mantra: Fitness to me encompasses a healthy, functional body and mind, and along with nutrition and sleep. To me, that is the foundation of a balanced, happy life. Whether it’s attempting a new sport, running with a heavy bag to catch a flight or binging with friends, maintaining a basic level of fitness ensures that my body is never the limiting factor in anything I want to (or need to) do. Having the ability to do things without worrying about how your body will handle it is what I like most about trying to keep fit.
routine: During the lockdown, I’ve realised that I don’t need much more than a reasonably heavy kettlebell and a pull up bar to get in decent workouts. Pre-lockdown, my routine included two days of , three days of strength training, with a 5km run occasionally. Post lockdown, that’s changed to a mix of basic kettlebell and bodyweight exercises a few times a week, with the occasional run thrown in. I definitely prefer working out first thing in the morning, but if that isn’t possible, late evening is a close second.
Boxing day: I’ve really been into Krav Maga for the past 6 years and I absolutely love the classes, which unfortunately haven’t been possible during the lockdown. I’ve been fascinated by boxing and trained for a few months pre-lockdown and can’t wait to try it out again.
Match up: If I could pick any sportsperson to play against, it would have to be light sparring with Canadian mixed martial artist George St. Pierre – emphasis on the light. There would be literally no chance of me landing a single shot, but he seems like he would be a great teacher through the process.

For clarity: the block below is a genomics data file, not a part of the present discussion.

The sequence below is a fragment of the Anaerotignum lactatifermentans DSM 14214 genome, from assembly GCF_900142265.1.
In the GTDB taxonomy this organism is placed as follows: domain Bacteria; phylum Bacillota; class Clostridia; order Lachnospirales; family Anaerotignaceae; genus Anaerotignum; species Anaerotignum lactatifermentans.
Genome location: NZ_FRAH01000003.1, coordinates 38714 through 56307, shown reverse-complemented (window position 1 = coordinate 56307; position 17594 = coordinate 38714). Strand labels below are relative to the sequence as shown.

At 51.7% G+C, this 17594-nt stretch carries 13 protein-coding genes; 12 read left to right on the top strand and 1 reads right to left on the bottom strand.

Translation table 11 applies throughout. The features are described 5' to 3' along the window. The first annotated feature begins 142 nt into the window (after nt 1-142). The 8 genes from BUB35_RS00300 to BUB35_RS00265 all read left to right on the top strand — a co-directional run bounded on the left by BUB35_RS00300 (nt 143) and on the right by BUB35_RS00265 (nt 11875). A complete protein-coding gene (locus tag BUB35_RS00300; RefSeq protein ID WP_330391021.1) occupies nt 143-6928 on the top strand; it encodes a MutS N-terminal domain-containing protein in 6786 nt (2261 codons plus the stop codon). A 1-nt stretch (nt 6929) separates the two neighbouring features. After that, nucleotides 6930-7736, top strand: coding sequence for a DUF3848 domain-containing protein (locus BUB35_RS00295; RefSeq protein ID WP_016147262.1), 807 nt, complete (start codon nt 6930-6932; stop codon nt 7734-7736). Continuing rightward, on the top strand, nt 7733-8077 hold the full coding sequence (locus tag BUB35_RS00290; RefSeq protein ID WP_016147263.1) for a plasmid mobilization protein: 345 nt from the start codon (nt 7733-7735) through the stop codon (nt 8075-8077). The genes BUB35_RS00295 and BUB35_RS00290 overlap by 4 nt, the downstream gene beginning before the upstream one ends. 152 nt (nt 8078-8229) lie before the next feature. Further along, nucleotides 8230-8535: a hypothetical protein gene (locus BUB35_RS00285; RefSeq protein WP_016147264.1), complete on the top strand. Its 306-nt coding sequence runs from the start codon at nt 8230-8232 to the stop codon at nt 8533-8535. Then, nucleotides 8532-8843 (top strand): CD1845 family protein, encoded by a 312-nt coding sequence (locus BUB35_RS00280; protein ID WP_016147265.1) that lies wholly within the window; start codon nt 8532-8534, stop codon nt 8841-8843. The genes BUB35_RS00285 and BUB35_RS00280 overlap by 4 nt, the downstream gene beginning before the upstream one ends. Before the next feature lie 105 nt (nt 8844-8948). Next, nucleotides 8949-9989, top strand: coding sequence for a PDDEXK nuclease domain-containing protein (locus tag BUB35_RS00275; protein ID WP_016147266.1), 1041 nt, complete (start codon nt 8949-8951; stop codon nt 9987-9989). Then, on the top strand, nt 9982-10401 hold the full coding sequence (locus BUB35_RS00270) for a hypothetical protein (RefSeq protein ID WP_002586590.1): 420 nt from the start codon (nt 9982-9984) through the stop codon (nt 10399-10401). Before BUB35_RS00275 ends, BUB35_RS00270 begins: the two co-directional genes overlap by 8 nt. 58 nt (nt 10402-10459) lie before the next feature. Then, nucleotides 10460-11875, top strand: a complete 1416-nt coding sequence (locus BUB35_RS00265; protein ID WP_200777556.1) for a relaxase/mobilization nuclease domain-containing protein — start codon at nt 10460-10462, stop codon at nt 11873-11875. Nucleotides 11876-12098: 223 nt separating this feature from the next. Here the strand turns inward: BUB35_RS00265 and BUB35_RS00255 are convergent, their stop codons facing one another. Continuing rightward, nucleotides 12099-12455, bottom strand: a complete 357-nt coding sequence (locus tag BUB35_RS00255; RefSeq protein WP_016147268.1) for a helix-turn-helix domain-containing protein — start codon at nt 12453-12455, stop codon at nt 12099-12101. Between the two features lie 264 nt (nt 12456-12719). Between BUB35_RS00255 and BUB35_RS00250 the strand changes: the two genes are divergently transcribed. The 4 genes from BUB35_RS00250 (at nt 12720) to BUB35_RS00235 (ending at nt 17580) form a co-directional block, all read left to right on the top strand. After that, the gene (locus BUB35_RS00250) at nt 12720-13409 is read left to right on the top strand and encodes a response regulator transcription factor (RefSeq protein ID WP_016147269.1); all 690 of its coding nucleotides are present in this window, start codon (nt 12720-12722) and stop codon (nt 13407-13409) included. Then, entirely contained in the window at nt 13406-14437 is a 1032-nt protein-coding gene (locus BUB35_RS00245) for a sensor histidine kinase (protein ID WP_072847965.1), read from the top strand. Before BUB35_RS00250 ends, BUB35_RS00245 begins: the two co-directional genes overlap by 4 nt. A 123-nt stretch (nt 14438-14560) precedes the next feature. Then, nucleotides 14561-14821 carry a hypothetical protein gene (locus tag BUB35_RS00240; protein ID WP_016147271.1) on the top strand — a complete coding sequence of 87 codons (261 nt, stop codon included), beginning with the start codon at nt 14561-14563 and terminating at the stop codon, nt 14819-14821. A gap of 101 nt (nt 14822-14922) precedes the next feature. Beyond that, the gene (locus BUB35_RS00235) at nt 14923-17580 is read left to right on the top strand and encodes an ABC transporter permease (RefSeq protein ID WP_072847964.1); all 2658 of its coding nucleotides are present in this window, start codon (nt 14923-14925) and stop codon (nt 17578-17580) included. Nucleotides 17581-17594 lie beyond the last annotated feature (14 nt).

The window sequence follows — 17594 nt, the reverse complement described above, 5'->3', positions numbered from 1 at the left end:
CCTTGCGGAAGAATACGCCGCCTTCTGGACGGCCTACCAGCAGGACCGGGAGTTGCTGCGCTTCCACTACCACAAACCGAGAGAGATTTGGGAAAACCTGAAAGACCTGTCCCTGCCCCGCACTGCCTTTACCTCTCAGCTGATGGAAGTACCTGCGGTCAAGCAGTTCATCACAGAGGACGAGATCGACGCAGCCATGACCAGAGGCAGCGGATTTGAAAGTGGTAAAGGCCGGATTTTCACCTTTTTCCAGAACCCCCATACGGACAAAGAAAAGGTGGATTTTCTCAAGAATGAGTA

Diet dos: I try to follow a simple rule: half of every meal should be vegetables and should contain a quality source of protein. This is incredibly flexible, easy to follow consistently and really difficult to mess up. My diet hasn’t changed much during the lockdown, except for the fact that second helpings were much more accessible while working from home.
Sharp shooter: When it comes to eating to keep my mind sharp, I feel that limiting certain foods has a more direct impact than anything else. Starchy and greasy foods tend to slow me down a bit and I generally avoid them till later in the day, so there’s no afternoon slump at work.
Mind matters: In my opinion, the single largest influence on how your mind functions is the quality of your sleep. The biggest personal change during the lockdown has been trying to improve the duration and quality of my sleep and the impact of these changes on mental acuity is almost immediate. I would strongly recommend reading Why We Sleep by Matthew Walker (another lockdown discovery) to fully appreciate how much sleep matters.
Mental health:and physical well-being are inextricably intertwined and, in my opinion, I’ve come to believe that it’s practically impossible to have one without the other. Exercise, good sleep, a balanced diet and good digestive health all have a direct impact on mental wellbeing. Mental health is something we should all pay more attention to, both as a fundamental health objective and an indicator of overall wellbeing.
Soul searching: When it comes to keeping my soul at peace, alone time with no screens, phones or interaction really helps me recharge. Music, reading a good book or even a good book goes a long way. Every now and then there’s a perfect day – productive time at work with a few significant wins, quality time with friends and family and a great workout somewhere in-between. At the end of a day like that – that’s my perception of being truly at peace.